I was awake at 3 a.m. and beyond this morning. I was sick, I've got a cold and an ear infection. First thing this morning I rescheduled the cats' vet appointment so I could stay home all day and just be sick in bed. (And I called the doctor about my ear.) Moments later, my mom called me. She said she had "bad news" and I knew it was death but I thought it was the dog or cat or some distant relative (last summer, for instance, one of my second cousins went on a "vision quest" and was found dead under a tree three weeks later with an uneaten banana and a bottle of water, and a few years ago my mom's cousin was a Memorial Day weekend motorcycle fatality statistic).
But no, not so distant. Apparently around 3:30 (as I was lying awake plotting my sick day), my mom was woken up by "a god-awful noise" coming from my grandmother's room, like a rattling gasping for breath. When she went in, my grandmother was unresponsive with fixed eyes. She called 911 and the fire department intubated (sp?) her and brought her to the hospital. Grandma had a "massive stroke"--the one the doctors had been warning her would happen if she didn't take her blood pressure medicine. Of course she always laughed them off and went right on taking 1/4 of a pill instead of whatever her real dosage was. She'd had a minor stroke a while back and my mom called me out of work and it ended up being nothing that serious (that was when she moved in with my mom, 4 1/2 years ago, right before my dad died).
But this one, yeah, this is it. My mom told me right out at 8 this morning "she's not going to make it this time." She's on a respirator. If the EMTs hadn't put the tube in her she'd be dead already. They did a scan of her brain and it's massive bleeding everywhere (like my dad after he hit his head) no chance of recovery. I don't want a vegetable for a grandma. I had one for a dad and I didn't like it one bit.
I called the funeral home and had them pull the paperwork for my grandma's prepaid funeral (from 1987 when her husband died)--why my mom couldn't think to do that, I don't know, but they appreciated the heads-up. I don't know if my mom has called my grandma's brother or sister-in-law. I told my godmother (my grandma's niece).
I just never know what to do while in death limbo. Call everyone and say "she's gonna die" and then tomorrow or the next day call and say "she died"? Wait until she's dead? What if her brother wants to come from California to say goodbye? What about the few friends she has left? I'm not good with complex thinking when I'm sick with some kind of hideous flu. I suppose I have to write the obituary too. It's all I can do to compose this post, obit will have to wait.
My mom has grandma on a DNR, obviously--she's 93 (her 94th birthday is this weekend; the picture above is from last year's party). But right now the ventilator is keeping her alive. Her heart is strong and healthy but the doctors don't know if she'll keep breathing without the tubes or just die. So that's what I get to do this afternoon, go and pull the plug on my grandma and watch her die.
Happy Valentine's day to my family, right? My dad died on Thanksgiving, and my grandpa, great grandpa and great grandma all died within days of my birthday. My husband's grandmas both died around his birthday (one actually ON the day). So why not ruin Valentine's day with a death anniversary too?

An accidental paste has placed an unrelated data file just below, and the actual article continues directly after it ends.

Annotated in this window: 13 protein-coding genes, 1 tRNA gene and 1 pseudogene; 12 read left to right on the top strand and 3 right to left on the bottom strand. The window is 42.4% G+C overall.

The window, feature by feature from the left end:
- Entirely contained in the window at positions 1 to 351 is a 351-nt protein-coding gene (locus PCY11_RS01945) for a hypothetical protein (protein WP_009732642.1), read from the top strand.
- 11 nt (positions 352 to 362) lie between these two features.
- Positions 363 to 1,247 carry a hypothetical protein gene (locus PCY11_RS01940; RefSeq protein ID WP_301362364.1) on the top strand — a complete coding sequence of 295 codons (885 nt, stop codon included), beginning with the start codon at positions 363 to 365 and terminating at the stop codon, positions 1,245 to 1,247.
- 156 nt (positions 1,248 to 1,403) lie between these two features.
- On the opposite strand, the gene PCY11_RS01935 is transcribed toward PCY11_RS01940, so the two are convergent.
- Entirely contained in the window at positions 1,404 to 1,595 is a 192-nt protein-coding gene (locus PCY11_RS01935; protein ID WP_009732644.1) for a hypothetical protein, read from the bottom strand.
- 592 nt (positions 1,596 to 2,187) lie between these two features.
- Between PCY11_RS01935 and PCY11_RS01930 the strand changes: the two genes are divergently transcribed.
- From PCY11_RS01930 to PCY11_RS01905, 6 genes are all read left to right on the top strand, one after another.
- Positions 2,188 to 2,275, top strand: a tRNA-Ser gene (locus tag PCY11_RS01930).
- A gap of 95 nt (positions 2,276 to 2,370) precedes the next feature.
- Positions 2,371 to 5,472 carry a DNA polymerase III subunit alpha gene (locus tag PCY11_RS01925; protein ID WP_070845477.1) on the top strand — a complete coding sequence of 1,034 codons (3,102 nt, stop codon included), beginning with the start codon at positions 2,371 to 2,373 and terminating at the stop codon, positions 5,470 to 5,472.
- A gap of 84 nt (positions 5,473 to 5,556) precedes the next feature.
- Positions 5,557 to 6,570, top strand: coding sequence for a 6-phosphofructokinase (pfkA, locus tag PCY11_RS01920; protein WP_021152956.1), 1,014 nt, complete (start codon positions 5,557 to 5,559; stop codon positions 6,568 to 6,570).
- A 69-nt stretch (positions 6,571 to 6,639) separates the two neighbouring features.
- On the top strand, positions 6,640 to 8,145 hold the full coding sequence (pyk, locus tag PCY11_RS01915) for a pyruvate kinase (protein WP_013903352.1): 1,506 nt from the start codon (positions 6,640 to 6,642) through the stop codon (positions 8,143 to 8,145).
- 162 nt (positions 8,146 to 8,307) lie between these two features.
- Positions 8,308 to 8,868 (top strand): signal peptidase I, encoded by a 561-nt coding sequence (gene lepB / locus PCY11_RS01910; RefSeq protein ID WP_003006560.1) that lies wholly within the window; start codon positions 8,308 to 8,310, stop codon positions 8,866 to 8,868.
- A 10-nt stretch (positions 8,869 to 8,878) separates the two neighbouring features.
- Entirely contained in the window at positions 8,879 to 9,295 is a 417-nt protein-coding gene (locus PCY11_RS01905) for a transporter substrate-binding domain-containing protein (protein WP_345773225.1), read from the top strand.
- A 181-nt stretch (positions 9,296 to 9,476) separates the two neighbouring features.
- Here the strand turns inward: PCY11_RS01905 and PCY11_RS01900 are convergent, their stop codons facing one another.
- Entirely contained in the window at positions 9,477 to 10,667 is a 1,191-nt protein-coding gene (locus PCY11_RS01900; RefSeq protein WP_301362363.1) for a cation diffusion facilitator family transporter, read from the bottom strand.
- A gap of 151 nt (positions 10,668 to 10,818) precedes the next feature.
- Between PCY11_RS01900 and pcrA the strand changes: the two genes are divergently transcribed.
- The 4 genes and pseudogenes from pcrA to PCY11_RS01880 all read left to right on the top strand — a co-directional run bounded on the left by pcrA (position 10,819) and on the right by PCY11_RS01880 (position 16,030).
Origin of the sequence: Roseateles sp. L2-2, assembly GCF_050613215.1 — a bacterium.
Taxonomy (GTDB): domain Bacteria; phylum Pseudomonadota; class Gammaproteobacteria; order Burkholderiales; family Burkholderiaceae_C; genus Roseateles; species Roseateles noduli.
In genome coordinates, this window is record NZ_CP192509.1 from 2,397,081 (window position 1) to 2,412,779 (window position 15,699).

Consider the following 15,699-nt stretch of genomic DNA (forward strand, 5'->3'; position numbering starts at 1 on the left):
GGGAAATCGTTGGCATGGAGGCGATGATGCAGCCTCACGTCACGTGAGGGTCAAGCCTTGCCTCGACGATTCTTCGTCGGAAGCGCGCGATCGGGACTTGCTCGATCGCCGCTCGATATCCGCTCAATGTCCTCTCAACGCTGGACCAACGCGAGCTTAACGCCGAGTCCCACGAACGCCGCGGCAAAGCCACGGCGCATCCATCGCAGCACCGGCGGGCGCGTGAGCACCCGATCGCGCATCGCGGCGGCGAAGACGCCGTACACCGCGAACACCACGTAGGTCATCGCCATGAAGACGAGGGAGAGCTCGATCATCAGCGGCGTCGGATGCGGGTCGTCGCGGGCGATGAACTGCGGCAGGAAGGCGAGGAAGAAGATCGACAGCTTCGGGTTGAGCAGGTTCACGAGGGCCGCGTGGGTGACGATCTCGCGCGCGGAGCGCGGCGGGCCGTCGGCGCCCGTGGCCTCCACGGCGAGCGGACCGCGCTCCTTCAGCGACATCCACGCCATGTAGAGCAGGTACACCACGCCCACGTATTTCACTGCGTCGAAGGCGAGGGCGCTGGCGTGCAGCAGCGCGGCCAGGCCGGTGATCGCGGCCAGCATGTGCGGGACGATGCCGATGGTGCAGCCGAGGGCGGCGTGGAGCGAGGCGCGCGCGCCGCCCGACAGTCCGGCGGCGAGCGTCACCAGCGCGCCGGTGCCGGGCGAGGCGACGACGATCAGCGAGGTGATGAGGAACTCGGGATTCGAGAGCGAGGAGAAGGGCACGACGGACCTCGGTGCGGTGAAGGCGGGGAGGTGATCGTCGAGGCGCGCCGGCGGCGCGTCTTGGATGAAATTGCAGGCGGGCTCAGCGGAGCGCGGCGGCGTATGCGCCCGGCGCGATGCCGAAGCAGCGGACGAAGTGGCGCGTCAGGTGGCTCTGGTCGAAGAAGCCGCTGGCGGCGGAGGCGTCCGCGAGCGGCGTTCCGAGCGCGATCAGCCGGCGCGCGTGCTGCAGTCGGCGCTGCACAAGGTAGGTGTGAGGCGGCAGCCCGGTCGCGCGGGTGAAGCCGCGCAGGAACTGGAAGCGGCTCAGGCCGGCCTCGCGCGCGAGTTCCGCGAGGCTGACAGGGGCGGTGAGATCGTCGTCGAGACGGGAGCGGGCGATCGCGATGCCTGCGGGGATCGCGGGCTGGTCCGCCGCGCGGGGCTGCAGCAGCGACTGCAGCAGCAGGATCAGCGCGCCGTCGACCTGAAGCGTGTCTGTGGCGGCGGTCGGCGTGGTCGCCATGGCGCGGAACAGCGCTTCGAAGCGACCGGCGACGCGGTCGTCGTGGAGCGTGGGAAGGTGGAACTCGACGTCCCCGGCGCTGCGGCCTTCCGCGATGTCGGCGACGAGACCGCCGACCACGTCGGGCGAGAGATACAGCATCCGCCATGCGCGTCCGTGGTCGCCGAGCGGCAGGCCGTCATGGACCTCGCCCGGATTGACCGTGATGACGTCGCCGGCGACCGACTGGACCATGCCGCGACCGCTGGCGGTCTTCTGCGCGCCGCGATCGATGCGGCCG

I need to think more positively, but right now I can't. The doctors say she's not in pain. She's simply not there anymore. Hopefully she won't linger and suffer like my dad did (and he suffered--there was no lying to me and saying "he's not in pain" even though he was a vegetable; he moaned and thrashed like an animal in a trap). I didn't get to say goodbye to her properly but really, that's rare. When someone is hanging on forever like my dad, you never know when the last time will be to say it, and the flip side is the immediate and quick death with no time for the last time. If that makes any sense. She lived to be, essentially, 94. She had no dementia, no cancer, no ill-health other than arthritis and high blood pressure. She could walk (slowly) and talk (just fine) until the end. Most people would be happy with that kind of life.
Sunday night, in fact, she was in a really good mood. We were playing a word game and my mom took a spot where my grandmother wanted to put her word and my grandma was sassing her and we were all laughing. We were planning on where to take her for her birthday (Red Lobster, for lunch, on Friday). Now it's more likely that on Friday we'll be eating an after-funeral meal instead.
Bye, Grandma. I love you. I'll miss you. Say hi to Dad & Grandpa for me when you get to the Elsewhere Bar.
My father's 1253-day journey through Alzheimer's Disease (AD) and my feelings about it. Now my aunt appears to have dementia, so this is her chronicle as well. All material is copyrighted by Gevera Bert Piedmont (except where noted and where quoted from other sources); please do not repost without permission.
"The cost of Alzheimer's? Everything you ever owned, everything you ever thought you would get, and things you never even thought about."
"It's a long, slow slide into oblivion, with no brakes."
"If this was a paper journal, the ink would be running with tears."
"Imagine a really beautiful, perfect statue, left out in the wind and rain for centuries, to be worn away, until it’s only retained the shape of a person, not any of the individuality. That’s what Alzheimer’s did to my father. It wore him away, all the sharp edges and crisp points that made him Bob, who loved his family and his pets and his raspberry bushes, and turned him into a fearful person with a vague and confused stare."
"It's a nasty disease, surrounded by shadows and small, largely unseen tragedies."--Terry Pratchett
This is a reminder that Alzheimer's disease affects real people, real families. My dad wasn't a monster, just a man whose brain was slowly eaten by a terrible disease.